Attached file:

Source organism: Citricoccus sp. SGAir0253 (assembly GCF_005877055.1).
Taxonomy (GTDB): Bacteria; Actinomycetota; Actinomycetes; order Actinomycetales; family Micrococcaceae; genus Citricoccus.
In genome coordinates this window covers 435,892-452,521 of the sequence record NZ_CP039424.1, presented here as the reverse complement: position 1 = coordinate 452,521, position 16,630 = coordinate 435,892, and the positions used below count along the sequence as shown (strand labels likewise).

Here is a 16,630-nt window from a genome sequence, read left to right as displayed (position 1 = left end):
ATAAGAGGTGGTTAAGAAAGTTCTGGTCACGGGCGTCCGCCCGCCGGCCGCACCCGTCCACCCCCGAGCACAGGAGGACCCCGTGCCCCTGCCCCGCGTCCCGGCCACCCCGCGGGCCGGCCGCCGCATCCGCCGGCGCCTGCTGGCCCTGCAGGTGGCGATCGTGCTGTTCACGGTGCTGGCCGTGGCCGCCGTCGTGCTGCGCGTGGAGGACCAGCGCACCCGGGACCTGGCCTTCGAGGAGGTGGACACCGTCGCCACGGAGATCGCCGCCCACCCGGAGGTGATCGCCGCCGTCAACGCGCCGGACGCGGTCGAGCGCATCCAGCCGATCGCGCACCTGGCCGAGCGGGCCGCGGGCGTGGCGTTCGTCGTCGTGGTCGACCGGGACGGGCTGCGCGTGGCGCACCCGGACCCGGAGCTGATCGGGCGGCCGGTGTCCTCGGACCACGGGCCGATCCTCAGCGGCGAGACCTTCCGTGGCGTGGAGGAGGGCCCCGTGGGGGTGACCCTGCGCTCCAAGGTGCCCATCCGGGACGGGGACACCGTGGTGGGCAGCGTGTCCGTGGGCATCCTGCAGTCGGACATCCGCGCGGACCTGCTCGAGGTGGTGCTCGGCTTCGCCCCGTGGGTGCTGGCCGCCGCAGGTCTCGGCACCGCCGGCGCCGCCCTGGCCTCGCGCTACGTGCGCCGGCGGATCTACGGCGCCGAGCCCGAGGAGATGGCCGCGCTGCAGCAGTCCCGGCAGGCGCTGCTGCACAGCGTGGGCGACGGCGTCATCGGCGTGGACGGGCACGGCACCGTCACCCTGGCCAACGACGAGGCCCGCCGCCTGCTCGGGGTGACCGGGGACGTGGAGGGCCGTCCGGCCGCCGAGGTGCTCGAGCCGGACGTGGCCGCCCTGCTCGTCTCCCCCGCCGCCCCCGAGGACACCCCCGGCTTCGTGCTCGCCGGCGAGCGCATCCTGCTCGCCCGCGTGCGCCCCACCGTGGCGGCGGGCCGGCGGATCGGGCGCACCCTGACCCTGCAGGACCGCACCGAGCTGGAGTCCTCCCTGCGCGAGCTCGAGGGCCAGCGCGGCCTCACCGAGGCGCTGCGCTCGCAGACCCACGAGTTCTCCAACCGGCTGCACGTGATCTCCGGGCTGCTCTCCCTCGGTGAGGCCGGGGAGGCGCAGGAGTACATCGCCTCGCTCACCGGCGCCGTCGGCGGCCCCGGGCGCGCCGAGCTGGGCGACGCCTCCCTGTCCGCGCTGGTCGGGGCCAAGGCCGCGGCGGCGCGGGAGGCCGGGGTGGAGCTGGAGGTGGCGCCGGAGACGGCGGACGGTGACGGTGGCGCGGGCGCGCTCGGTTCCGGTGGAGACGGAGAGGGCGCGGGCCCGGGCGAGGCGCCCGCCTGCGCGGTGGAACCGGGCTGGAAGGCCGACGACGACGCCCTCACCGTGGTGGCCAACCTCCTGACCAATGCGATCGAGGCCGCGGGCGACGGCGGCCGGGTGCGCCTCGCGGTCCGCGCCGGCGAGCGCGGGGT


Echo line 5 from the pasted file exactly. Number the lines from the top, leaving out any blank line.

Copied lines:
ATAAGAGGTGGTTAAGAAAGTTCTGGTCACGGGCGTCCGCCCGCCGGCCGCACCCGTCCACCCCCGAGCACAGGAGGACCCCGTGCCCCTGCCCCGCGTCCCGGCCACCCCGCGGGCCGGCCGCCGCATCCGCCGGCGCCTGCTGGCCCTGCAGGTGGCGATCGTGCTGTTCACGGTGCTGGCCGTGGCCGCCGTCGTGCTGCGCGTGGAGGACCAGCGCACCCGGGACCTGGCCTTCGAGGAGGTGGACACCGTCGCCACGGAGATCGCCGCCCACCCGGAGGTGATCGCCGCCGTCAACGCGCCGGACGCGGTCGAGCGCATCCAGCCGATCGCGCACCTGGCCGAGCGGGCCGCGGGCGTGGCGTTCGTCGTCGTGGTCGACCGGGACGGGCTGCGCGTGGCGCACCCGGACCCGGAGCTGATCGGGCGGCCGGTGTCCTCGGACCACGGGCCGATCCTCAGCGGCGAGACCTTCCGTGGCGTGGAGGAGGGCCCCGTGGGGGTGACCCTGCGCTCCAAGGTGCCCATCCGGGACGGGGACACCGTGGTGGGCAGCGTGTCCGTGGGCATCCTGCAGTCGGACATCCGCGCGGACCTGCTCGAGGTGGTGCTCGGCTTCGCCCCGTGGGTGCTGGCCGCCGCAGGTCTCGGCACCGCCGGCGCCGCCCTGGCCTCGCGCTACGTGCGCCGGCGGATCTACGGCGCCGAGCCCGAGGAGATGGCCGCGCTGCAGCAGTCCCGGCAGGCGCTGCTGCACAGCGTGGGCGACGGCGTCATCGGCGTGGACGGGCACGGCACCGTCACCCTGGCCAACGACGAGGCCCGCCGCCTGCTCGGGGTGACCGGGGACGTGGAGGGCCGTCCGGCCGCCGAGGTGCTCGAGCCGGACGTGGCCGCCCTGCTCGTCTCCCCCGCCGCCCCCGAGGACACCCCCGGCTTCGTGCTCGCCGGCGAGCGCATCCTGCTCGCCCGCGTGCGCCCCACCGTGGCGGCGGGCCGGCGGATCGGGCGCACCCTGACCCTGCAGGACCGCACCGAGCTGGAGTCCTCCCTGCGCGAGCTCGAGGGCCAGCGCGGCCTCACCGAGGCGCTGCGCTCGCAGACCCACGAGTTCTCCAACCGGCTGCACGTGATCTCCGGGCTGCTCTCCCTCGGTGAGGCCGGGGAGGCGCAGGAGTACATCGCCTCGCTCACCGGCGCCGTCGGCGGCCCCGGGCGCGCCGAGCTGGGCGACGCCTCCCTGTCCGCGCTGGTCGGGGCCAAGGCCGCGGCGGCGCGGGAGGCCGGGGTGGAGCTGGAGGTGGCGCCGGAGACGGCGGACGGTGACGGTGGCGCGGGCGCGCTCGGTTCCGGTGGAGACGGAGAGGGCGCGGGCCCGGGCGAGGCGCCCGCCTGCGCGGTGGAACCGGGCTGGAAGGCCGACGACGACGCCCTCACCGTGGTGGCCAACCTCCTGACCAATGCGATCGAGGCCGCGGGCGACGGCGGCCGGGTGCGCCTCGCGGTCCGCGCCGGCGAGCGCGGGGT